The 20 Worst Former Names Of Great Bands

Have you ever listened to a song, looked up the band and thought: “Wow, that’s a great name for a band?”. Or did you ever try to find a name for your band and couldn’t come up with something great? Don’t worry! Some of the greatest bands that ever existed, didn’t immediately start with a great name. Here are the 20 most terrible names famous bands used to have. Get ready to laugh your head off!

#20. Kara’s Flowers

No matter if you like Maroon 5 or not, you have to admit that they are incredibly successful and seem to have great chemistry. In the 1990s though, their friendship was in serious danger. They later admitted that all of them – yes the whole band – were in love with a woman named Kara.

Photo: Courtesy of Wikimedia

Now we don’t know who Kara is. She must be an incredible woman to not only make Adam Levine fall in love with her but also all of his bandmates. The teenage boys eventually decided to name themselves Kara’s flowers. That name didn’t stick for long though and they quickly changed to the name that is now known to millions: Maroon 5

#19. Tom And Jerry

Paul Simon and Art Garfunkel first toured under the name Tom and Jerry, as they allegedly were nervous about using their Jewish names. And no, they probably did not engage in comical chases and duels. They soon must have realized the resemblance to the comic series and gave up that hilarious name.

Photo: Courtesy of Rolling Stone

Much later they became world-famous as Simon & Garfunkel, not hiding their real names anymore. Especially in the 60s, their music reached the hearts of many fans but sadly they released their last album in 1970. They did reunite several times and published live tracks such as Old Friends: Live on Stage but they never found their former success again.

#18. Sweet Children

When you look at these three Pop-Punk legends, does the name “Sweet Children” pop in your head? Yeah, probably not. Within the Punk community in California, the three musicians obviously used it ironically, to show that they weren’t, in fact, Sweet Children. But the name didn’t work out and they switched to a much more iconic one: Green Day.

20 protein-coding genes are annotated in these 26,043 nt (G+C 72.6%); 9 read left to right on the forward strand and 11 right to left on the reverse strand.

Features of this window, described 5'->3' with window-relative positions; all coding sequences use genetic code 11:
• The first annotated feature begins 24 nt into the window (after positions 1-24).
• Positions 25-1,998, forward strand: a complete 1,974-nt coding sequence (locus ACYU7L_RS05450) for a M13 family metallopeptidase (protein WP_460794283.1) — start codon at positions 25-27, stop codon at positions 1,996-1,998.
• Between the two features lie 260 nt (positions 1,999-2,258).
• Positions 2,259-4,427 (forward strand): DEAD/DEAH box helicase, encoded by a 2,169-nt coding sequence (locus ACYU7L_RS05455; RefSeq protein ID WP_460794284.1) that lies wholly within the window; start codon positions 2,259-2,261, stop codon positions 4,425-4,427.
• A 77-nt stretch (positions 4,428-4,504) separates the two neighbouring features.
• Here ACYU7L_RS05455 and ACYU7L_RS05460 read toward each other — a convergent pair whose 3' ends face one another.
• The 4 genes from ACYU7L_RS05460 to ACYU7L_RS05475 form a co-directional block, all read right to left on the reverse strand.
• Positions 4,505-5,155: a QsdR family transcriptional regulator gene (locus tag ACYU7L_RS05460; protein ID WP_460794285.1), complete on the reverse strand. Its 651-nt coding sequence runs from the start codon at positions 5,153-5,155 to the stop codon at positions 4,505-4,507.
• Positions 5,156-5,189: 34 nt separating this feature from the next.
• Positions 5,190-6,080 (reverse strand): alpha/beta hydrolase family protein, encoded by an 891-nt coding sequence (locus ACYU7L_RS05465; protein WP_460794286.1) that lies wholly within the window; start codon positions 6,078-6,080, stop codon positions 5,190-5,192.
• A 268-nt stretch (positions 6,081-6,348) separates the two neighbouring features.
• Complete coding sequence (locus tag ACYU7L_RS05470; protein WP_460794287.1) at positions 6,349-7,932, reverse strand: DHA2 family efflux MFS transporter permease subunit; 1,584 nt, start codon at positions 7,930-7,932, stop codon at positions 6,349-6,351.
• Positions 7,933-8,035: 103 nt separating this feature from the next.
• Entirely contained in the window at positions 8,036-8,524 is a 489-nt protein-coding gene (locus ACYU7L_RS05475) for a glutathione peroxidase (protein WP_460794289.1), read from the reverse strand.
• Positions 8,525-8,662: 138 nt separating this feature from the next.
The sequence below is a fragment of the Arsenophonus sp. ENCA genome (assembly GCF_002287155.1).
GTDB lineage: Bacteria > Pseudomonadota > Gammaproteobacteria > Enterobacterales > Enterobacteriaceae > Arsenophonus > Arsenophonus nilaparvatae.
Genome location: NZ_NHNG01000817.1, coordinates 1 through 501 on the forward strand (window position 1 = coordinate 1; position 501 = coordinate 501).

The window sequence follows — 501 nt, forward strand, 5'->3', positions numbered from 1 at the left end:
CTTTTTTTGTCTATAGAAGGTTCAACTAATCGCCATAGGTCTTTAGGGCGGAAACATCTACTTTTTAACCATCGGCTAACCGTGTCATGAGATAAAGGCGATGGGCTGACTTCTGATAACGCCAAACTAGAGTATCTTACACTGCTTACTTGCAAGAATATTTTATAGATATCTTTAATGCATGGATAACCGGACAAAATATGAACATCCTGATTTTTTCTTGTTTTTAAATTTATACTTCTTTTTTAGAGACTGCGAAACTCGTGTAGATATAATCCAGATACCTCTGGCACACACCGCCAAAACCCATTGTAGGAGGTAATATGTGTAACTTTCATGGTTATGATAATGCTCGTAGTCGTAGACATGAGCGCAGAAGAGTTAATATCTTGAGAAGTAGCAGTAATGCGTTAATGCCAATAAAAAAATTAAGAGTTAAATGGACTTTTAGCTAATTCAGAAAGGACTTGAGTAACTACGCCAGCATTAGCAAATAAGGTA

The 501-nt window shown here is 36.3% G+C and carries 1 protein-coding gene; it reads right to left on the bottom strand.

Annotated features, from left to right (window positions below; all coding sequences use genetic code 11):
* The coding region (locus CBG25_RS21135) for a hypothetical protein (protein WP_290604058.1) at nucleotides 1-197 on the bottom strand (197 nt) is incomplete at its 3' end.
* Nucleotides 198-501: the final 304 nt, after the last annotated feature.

Photo: Courtesy of BBC

While their first two albums were already successful, Dookie was a major hit, bringing Punkrock into the mainstream. Green Day became a worldwide phenomenon and when they released American Idiot in 2004 they were on the peak of possible success. A development that might not have happened if they had kept the name Sweet Children, that’s for sure!

#17. The Young Aborigines

If you look at the name “The Young Aborigines” and see three white guys, you might already realize how terrible this name was. The later Beastie Boys stated that they chose this name because they wanted their music to be “primitive in some way.

Photo: Courtesy of Vulture

Well, that was horribly racist. Luckily, the three Hip-Hop artists changed their name to Beastie Boys, still embracing their wild side. Titles like Fight for Your Right or Beastie made them incredibly popular. Fun Fact: Some say “Beastie” is an acronym for B(oy)s E(ntering) S(tates) T(owards) I(nternal) E(xcellence).

#16. The Salty Peppers

What ingredients does a good Soul song need? If you say great riffs, a smooth saxophone, and a pretty voice, you’re wrong. Apparently, all it needs are salty peppers. That’s at least what Maurice White must have thought when he founded the Soul and Funk band.

Photo: Courtesy of GRAMMY

From the culinary world, they quickly changed to the elements, taking over the iconical name of Earth, Wind and Fire. Their career peaked with records like All’N’All and I Am The band became especially known for their costly stage shows and choreographies.

#15. Tony Flow And The Miraculously Majestic Masters Of Mayhem

Tony Flow and the Miraculously Majestic Masters of Mayhem is actually a pretty cool name. But let’s face it, it’s way too long. Really really long. Printing that on concert tickets or records would have been a nightmare. Maybe that’s what convinced these musicians to switch to the slightly shorter Red Hot Chili Peppers.

Photo: Courtesy of GRAMMY

Red Hot Chili Peppers became so successful, that if you search online for “chili peppers” you actually only get content of the band. They released so many great songs and records that it’s impossible to pick the best one. However, a lot of people argue whether Under the Bridge is the greatest song they ever produced.

#14. The Polka Tulk Blues Band